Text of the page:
The elements in {0, 1, 2,..., 17} which are relatively prime to 18 are the elements of U18:

U18 = {1, 5, 7, 11, 13, 17}.

The operation is multiplication mod 18. Since the operation is multiplication, the cyclic subgroup generated by 7 consists of all powers of 7:

70 = 1, 71 = 7, 72 = 13.

I can stop here, because 73 = 343 = 1 mod 18. So

h7i = {1, 7, 13}.

2 For the next result, I’ll need a special case of Lagrange’s theorem: The order of an element in a ﬁnite group divides the order of the group. I’ll prove Lagrange’s theorem when I discuss cosets. As an example, in a group of order 10, an element may have order 1, 2, 5, or 10, but it may not have order 8.

Theorem. (Fermat’s Theorem) If a and p are integers, p is prime, and p 6| a, then

− ap 1 =1 (mod p) .

Proof. If p is prime, then Up = {1, 2, 3,...,p − 1}.

In particular, |Up| = p − 1. Now if p 6| a, then a = b (mod p) , where b ∈ {1, 2, 3,...,p − 1}. Lagrange’s theorem implies that the order of an element divides the order of the group. As a result, p−1 b =1 in Up. Hence, − − ap 1 = bp 1 =1 (mod p) .

Example. (Using Fermat’s Theorem to reduce a power) Compute 772401 (mod 97).

The idea is to use Fermat’s theorem to reduce the power to smaller numbers where you can do the computations directly. 97 is prime, and 97 6| 77. By Fermat’s theorem,

7796 = 1 (mod 97) .

So 772401 = 772400 · 77 = (7796)25 · 77 = 1 · 77 = 77 (mod 97) .

Example. 157 is prime. Reduce 138155 (mod 157) to a number in {0, 1,... 156}.

By Fermat’s Theorem, 138156 = 1 (mod 157). So

x = 138155 (mod 157) 138x = 138156 = 1 (mod 157)

Next, 157 - 33 138 1 29 19 7 4 5 3 1 4 1 1 1 4 0

(−29) · 157 + 33 · 138 = 1 33 · 138 = 1 (mod 157)

3 Hence, 138−1 = 33 (mod 157). So 33 · 138x = 33 · 1 (mod 157) x = 33 (mod 157)

Here is a result which is related to Fermat’s Theorem.

Theorem. (Wilson’s Theorem) p is prime if and only if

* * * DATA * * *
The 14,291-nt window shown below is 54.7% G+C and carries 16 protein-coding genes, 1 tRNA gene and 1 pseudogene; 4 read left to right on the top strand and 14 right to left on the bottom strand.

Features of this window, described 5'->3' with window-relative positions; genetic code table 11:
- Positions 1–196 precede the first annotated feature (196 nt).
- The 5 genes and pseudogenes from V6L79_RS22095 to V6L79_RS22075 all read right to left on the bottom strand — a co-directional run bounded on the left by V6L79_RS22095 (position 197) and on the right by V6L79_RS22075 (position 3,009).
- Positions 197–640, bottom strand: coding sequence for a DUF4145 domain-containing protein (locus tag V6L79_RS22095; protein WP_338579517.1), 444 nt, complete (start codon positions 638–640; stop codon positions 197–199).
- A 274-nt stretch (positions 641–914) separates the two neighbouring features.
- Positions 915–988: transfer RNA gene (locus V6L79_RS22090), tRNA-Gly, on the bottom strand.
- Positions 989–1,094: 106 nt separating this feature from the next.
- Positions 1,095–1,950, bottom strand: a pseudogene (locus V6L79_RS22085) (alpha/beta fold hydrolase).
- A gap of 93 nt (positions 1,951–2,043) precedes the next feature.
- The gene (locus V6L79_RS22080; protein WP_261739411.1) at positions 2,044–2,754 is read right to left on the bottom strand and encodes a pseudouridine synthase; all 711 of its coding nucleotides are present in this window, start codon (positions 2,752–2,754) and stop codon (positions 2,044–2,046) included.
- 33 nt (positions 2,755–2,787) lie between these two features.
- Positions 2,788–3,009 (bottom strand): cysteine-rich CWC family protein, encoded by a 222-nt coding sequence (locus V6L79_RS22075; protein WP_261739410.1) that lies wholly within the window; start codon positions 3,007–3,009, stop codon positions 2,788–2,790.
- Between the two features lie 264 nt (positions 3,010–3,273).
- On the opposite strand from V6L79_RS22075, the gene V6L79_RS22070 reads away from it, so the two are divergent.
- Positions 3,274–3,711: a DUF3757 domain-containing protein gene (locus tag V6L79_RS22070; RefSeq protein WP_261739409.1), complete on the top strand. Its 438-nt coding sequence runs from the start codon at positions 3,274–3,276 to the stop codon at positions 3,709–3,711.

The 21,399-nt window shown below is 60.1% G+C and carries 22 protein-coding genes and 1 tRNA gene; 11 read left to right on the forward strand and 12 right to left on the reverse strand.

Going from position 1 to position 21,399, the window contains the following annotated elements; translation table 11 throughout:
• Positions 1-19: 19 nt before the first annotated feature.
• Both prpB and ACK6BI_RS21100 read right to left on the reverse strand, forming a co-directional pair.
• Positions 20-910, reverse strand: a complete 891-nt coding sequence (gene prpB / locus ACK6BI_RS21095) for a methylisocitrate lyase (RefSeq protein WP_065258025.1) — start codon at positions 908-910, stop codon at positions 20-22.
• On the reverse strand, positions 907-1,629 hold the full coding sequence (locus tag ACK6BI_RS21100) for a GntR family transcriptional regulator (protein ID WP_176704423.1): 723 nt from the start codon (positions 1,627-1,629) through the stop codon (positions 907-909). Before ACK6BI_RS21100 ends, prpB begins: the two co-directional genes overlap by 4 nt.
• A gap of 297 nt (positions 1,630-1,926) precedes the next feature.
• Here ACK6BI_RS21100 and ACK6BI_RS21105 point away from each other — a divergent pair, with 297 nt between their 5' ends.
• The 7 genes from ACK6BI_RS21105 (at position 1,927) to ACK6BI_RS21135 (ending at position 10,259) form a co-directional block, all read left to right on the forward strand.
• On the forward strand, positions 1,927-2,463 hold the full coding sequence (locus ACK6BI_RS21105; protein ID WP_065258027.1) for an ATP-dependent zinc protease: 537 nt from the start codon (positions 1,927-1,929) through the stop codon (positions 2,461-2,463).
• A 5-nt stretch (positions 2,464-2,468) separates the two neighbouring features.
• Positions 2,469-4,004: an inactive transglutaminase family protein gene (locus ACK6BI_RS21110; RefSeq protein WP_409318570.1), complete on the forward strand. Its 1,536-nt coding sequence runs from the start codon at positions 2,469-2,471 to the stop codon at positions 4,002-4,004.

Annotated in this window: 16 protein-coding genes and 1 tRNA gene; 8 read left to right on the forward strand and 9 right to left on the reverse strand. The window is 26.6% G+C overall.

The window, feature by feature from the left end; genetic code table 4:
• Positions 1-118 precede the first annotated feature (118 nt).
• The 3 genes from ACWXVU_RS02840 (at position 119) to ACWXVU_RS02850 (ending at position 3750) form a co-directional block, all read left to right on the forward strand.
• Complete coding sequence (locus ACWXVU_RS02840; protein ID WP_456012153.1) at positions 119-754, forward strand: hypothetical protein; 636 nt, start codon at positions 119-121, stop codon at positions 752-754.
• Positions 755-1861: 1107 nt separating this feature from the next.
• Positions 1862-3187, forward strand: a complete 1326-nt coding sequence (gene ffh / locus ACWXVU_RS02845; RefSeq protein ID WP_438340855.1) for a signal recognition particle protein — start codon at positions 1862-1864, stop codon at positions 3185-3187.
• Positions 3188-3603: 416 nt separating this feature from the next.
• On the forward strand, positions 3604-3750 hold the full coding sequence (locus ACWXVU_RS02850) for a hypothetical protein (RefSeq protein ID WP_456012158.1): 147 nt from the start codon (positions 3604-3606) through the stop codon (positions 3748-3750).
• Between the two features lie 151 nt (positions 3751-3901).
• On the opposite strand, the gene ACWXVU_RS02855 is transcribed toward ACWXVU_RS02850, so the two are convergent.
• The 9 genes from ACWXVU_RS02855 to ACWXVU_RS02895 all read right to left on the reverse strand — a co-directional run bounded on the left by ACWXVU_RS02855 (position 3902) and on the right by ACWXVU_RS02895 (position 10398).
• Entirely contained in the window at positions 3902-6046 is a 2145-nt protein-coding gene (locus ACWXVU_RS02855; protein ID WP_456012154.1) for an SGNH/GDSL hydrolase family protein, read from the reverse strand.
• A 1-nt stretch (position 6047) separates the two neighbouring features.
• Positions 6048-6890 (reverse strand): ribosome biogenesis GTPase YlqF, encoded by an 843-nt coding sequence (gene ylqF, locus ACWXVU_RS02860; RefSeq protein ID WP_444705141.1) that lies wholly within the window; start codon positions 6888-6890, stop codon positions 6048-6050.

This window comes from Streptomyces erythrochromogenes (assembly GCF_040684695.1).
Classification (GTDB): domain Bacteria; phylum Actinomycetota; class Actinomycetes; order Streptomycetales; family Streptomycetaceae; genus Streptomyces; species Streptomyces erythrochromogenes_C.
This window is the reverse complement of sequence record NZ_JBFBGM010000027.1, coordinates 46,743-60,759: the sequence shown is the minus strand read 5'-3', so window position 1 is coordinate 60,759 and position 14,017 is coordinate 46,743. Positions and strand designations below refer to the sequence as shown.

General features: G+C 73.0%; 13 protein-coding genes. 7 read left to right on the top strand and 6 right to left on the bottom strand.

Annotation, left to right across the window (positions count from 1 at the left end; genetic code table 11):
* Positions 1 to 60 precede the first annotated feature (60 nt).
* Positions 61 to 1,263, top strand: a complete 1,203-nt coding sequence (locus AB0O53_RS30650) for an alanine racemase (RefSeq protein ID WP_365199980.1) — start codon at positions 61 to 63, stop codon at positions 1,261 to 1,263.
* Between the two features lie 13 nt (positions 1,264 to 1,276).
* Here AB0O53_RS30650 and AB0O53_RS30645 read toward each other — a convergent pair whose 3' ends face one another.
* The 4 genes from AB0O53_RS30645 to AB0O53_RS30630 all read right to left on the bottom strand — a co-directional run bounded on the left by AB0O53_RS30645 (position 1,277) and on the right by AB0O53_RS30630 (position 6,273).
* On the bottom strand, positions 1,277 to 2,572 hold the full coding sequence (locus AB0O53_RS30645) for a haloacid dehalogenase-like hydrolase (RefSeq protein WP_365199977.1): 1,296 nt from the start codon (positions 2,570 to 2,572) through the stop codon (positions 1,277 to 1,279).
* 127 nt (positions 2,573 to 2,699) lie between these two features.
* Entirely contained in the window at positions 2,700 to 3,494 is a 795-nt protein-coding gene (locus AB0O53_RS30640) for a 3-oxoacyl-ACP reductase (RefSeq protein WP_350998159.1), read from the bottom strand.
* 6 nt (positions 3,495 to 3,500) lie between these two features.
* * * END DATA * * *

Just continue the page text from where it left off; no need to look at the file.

(p − 1)! = −1 (mod p) .

Proof. If p is prime, consider the numbers in {1, 2,...p − 1}. Note that if x = x−1 (mod p), then x · x =1 (mod p), so x2 − 1=0 (mod p) (x − 1)(x +1)=0 (mod p) Hence, p | (x − 1)(x + 1), and by Euclid’s lemma either p | x − 1 and x = 1 (mod p) or p | x +1 and x = −1= p − 1 (mod p). In other words, the only two numbers in {1, 2,...p − 1} which are their own multiplicative inverses are 1 and p − 1. The other numbers in this set pair up as a and a−1 with a 6= a−1 (mod p). Hence, the product simpliﬁes to 1 · (pairs whose product is 1) · (−1) = −1 (mod p) . On the other hand, if p is not prime, then p is composite. If p = ab where 1

(p − 1)! = 1 ··· a ··· b · (p − 1)=0 (mod p) .

Thus, (p − 1)! 6= −1 (mod p). The only other possibility is that p = q2, where q is a prime. If q > 2, then p = q2 > 2q >q. Then both 2q and q appear in the set {1, 2,...p − 1}, so the product 1 · 2 ··· (p − 1) contains a factor of 2q · q = 2p = 0modp. Once again, (p − 1)! = 0 6= −1 (mod p). The ﬁnal case is q = 2 and p = q2 = 4. Then

(p − 1)! = 1 · 2 · 3=6=2 6=0 (mod 4) .

130! Example. 131 is prime. Reduce (mod 131) to a number in {0, 1,... 130}. 33 By Wilson’s Theorem, 130! = −1 (mod 131). So

130! x = (mod 131) 33 33x = 130! = −1 (mod 131) 4 · 33x = 4 · (−1) (mod 131) x = −4 = 127 (mod 131)

c 2018 by Bruce Ikenaga 4